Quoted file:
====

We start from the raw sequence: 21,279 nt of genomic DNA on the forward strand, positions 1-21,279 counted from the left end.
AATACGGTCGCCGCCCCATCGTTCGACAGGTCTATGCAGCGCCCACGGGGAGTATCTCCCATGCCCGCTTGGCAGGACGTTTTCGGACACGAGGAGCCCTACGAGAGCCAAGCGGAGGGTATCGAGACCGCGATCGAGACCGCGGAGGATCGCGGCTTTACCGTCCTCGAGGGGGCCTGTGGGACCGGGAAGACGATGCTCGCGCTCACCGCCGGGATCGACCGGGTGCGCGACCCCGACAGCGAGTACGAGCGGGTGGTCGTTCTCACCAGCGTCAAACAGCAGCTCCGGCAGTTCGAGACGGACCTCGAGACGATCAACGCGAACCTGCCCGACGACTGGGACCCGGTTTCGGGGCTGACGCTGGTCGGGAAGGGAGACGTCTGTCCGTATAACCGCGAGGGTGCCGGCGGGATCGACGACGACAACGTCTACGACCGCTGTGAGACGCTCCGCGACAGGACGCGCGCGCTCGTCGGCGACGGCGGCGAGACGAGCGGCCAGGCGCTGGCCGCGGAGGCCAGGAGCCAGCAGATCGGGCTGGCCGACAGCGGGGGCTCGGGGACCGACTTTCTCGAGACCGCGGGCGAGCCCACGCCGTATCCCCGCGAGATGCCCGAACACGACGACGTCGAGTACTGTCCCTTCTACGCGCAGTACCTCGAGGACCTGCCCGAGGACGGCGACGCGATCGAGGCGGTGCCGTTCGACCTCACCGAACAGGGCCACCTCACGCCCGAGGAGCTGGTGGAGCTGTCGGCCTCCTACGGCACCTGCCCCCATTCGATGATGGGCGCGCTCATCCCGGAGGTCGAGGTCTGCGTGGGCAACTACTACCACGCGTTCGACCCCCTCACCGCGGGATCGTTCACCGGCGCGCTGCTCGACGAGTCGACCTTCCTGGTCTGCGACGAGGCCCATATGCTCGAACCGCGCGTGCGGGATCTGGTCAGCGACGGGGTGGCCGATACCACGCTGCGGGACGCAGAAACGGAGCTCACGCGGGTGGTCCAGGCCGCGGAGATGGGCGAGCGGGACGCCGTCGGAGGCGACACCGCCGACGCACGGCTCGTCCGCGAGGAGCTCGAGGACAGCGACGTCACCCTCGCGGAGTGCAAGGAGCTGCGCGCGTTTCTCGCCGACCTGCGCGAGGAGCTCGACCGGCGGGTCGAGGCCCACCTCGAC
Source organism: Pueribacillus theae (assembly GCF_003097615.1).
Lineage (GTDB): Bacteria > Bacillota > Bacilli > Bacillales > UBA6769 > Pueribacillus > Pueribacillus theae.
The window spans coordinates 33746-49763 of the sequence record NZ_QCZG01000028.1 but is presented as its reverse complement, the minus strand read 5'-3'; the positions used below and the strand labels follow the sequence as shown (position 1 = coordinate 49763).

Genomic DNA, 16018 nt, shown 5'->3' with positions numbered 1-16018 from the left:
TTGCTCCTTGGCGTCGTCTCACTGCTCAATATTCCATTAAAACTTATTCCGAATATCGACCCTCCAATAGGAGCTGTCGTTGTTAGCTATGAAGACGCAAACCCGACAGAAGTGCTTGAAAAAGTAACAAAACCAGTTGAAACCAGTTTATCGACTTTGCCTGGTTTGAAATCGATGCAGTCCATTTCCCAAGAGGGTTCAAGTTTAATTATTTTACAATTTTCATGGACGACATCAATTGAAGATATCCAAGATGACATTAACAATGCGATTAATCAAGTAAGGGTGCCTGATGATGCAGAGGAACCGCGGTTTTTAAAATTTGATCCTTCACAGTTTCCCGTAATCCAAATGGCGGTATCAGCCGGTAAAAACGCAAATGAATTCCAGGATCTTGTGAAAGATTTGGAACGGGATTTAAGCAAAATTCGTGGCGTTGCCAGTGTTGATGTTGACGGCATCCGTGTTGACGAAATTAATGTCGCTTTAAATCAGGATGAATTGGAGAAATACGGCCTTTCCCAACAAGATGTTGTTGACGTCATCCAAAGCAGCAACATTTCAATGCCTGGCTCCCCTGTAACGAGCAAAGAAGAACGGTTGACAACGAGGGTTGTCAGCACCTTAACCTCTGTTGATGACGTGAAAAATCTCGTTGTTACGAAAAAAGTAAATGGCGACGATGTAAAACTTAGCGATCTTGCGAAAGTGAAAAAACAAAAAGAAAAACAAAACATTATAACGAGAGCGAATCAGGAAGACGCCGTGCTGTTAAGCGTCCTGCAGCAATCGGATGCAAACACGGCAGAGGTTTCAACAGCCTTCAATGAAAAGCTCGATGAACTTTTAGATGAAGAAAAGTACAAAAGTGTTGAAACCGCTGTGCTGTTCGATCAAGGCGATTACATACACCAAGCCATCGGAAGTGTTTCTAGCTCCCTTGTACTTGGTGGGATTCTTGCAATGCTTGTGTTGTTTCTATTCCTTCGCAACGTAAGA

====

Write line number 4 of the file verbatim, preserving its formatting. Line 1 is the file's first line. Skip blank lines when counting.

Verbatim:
Lineage (GTDB): Bacteria > Bacillota > Bacilli > Bacillales > UBA6769 > Pueribacillus > Pueribacillus theae.